Maria insists on pawning her dowry bed sheets so the family can reclaim Antonio’s bike. At the pawn brokers, Di Scia shows us the transaction as Maria’s precious, sentimentally invaluable treasures are tossed on a huge pile of other such linens. This is Italy. This is Rome. And this is also the happiest moment of the film. How’s that for a kick in the teeth?
They all pile on the bicycle and feel hopeful and fortunate. That’s as good as it gets, because shortly thereafter Antonio’s bike is stolen. The rest of the film follows Antonio and his young son Bruno searching, fighting, and longing for the missing bicycle.
Despite the depressing reality Ladri di Biciclette presents, the film is a treat. Di Sica’s black & white imagery does not gild, but instead manages to draw forth the simple beauty in everyday life. Young Enzo Staiola as Bruno serves as our eyes in the film; through him we observe the painful struggle of Antonio and we feel every setback. The boy was not an actor, but rather the son of a flower seller whom Di Sica noticed stealing a moment to watch the production. He’s brilliant.
By the end, Bicycle Thieves has taken us on a small journey with immense emotional impact. Something as simple as a bicycle, how could this ever mean so much in a piece of Hollywood fantasy?
Pee-wee’s Big Adventure
If Pee-wee’s Big Adventure is not the perfect response to Bicycle Thieves, I don’t know what is. There are many reasons I can imagine a person having for rolling their eyes at Pee-wee and opting not to watch it. All of them are stupid.
I know you are, but what am I?
Yes, Paul Reubens’ Pee-wee Herman character is an overgrown, anachronistic, bizarre man-child. Yes, he lives in a strange world of color and kitsch and fantasy. This film, however, is pure joy.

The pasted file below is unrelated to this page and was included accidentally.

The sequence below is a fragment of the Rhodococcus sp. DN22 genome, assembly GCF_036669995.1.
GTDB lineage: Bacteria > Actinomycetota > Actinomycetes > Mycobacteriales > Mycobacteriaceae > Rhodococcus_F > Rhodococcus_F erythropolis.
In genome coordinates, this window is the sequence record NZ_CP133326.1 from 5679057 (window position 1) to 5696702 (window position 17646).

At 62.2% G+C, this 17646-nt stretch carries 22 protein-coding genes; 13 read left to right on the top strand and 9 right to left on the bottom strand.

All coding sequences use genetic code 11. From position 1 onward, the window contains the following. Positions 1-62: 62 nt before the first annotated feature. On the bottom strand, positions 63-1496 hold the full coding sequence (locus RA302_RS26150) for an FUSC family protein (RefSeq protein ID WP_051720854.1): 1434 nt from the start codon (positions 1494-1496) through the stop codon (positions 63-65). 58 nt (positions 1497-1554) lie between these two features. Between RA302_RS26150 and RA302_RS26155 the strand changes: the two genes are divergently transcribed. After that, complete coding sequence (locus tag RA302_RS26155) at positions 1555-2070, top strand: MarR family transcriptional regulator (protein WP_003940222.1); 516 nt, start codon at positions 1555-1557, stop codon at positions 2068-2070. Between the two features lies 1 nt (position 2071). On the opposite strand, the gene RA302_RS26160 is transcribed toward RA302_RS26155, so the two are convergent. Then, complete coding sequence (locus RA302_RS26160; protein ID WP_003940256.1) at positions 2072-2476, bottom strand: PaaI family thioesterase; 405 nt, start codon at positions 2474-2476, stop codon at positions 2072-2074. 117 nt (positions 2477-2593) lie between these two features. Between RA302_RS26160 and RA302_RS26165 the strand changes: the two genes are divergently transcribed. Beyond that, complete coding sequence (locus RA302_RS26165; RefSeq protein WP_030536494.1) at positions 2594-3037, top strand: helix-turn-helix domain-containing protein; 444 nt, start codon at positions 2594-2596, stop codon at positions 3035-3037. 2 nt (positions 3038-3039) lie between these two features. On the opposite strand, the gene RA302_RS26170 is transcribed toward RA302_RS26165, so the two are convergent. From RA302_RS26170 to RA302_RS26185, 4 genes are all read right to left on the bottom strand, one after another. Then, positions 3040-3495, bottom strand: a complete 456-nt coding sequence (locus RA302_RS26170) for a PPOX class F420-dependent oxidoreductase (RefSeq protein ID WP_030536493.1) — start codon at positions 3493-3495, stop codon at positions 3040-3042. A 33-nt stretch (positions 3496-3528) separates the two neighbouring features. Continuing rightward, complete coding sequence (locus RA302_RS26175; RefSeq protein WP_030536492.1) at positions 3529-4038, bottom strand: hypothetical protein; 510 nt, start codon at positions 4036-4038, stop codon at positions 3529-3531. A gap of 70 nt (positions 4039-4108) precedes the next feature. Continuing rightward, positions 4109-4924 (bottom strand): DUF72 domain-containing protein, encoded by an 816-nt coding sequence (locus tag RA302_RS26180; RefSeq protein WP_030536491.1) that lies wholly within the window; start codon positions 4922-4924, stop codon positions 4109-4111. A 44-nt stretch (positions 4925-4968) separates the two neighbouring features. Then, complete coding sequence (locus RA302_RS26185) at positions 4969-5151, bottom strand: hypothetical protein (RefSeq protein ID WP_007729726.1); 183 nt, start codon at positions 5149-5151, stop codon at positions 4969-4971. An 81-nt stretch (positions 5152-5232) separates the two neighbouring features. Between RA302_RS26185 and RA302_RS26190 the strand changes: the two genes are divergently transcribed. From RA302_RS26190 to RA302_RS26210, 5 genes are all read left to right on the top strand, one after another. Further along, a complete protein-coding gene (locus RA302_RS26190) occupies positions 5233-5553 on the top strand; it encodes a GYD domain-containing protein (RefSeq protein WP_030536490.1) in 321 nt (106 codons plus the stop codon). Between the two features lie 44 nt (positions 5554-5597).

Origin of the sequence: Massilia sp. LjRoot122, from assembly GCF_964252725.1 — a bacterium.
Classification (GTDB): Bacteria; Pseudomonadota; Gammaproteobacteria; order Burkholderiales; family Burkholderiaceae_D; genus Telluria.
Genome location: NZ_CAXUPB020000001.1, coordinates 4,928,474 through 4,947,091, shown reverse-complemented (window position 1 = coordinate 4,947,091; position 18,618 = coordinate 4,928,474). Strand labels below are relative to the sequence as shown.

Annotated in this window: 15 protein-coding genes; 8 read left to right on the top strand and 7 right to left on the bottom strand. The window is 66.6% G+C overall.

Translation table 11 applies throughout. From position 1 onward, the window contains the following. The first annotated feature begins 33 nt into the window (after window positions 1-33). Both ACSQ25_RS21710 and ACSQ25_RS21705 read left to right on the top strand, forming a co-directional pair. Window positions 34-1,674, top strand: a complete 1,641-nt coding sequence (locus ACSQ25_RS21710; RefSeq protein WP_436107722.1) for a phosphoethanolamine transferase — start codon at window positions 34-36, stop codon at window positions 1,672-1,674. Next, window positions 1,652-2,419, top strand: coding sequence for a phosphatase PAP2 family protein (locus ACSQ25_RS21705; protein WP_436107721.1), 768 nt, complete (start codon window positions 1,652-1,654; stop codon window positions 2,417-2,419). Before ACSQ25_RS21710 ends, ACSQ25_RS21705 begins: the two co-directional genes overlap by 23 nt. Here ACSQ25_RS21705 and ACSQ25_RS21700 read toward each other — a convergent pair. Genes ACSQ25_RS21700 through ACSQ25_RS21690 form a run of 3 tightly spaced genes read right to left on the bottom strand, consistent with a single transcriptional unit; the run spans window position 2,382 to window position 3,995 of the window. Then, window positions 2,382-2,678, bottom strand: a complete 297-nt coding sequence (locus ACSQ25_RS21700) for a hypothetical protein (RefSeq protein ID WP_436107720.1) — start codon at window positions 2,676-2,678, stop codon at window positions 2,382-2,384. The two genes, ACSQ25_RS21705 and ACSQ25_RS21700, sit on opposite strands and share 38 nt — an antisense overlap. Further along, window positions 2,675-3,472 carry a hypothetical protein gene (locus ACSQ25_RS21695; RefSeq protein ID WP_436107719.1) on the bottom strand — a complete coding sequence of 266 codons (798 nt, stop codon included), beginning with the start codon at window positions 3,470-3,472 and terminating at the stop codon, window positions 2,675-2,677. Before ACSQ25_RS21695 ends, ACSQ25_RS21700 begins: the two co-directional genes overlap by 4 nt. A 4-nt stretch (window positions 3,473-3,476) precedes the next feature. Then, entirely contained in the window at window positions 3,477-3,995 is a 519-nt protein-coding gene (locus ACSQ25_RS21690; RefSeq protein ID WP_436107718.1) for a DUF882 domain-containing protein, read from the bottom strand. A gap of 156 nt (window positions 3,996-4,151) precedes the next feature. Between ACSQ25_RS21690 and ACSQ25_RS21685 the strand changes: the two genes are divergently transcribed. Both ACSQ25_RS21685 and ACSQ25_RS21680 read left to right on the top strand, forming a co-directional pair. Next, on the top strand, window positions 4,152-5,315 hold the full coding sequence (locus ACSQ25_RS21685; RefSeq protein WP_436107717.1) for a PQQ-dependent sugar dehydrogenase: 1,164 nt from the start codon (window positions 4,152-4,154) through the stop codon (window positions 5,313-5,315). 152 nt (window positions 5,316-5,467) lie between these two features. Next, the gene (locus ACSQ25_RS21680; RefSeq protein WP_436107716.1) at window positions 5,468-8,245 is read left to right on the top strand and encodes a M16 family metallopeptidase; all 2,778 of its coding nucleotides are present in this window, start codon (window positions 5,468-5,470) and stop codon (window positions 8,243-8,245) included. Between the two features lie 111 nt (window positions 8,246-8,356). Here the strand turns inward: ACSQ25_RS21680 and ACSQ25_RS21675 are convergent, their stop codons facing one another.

In it, our hero Pee-wee Herman loves nothing so much as his precious bicycle. So, of course, it is stolen by his evil neighbor Francis, forcing P.W. to go on a cross-country search for his lost two-wheeler. Many adventures are had, all of them unbelievable in every way.
Pee-wee’s Big Adventure is fantasy from the ground up. It is also Tim Burton’s first and best film. Before he turned Johnny Depp into a life-sized Troll doll, Tim Burton made unique, dark, fantasies that refracted the normal — much like David Lynch on a pitcher of Kool-Aid. Beetlejuice, Edward Scissorhands, Ed Wood; these films all peel back society’s toupee to bounce light off its embarrassingly shiny skull.
Trying to explain Pee-wee’s Big Adventure is like trying to paint a ballet. Forget it. It is a motley plateful of character humor, sight gags, surprise, and camp. For this, most of the credit must go to Reubens. If you have not had the chance yet, I highly recommend finding a copy of The Pee-wee Herman Show to watch as well, and I’m not talking about the kids’ television program — I mean the original stage show put on by the Groundlings comedy troupe in Los Angeles. This is where the character was born and where it runs most rampant. It’s also where Reubens and the late, great Phil Hartman began working together.
Hartman, whom you hopefully recall from his days on Saturday Night Live and News Radio and elsewhere, was brilliantly funny. He helped write the script to Pee-wee’s Big Adventure with Reubens and Michael Varhol.
This is also the first film to feature a score by Danny Elfman — now the king of film music (Randy Newman is the queen. Or the duke?) At the time, he was playing with his band, Oingo Boingo, and had never written a score. Guess what? He’s pretty awesome at it. Imaging Pee-wee’s Big Adventure without the music is impossible. The score is, in fact, the first thing I think of when I hear the title. That and Large Marge.
What else can I tell you about Pee-wee? It’s almost impossible for me not to just dive full-on into a litany of quotes from the film, almost every scene of which is indelibly branded into the fleshy bits of my headparts. But I will resist. I will simply tell you that I pity the fool that don’t watch this film. And to keep a close eye on your bike.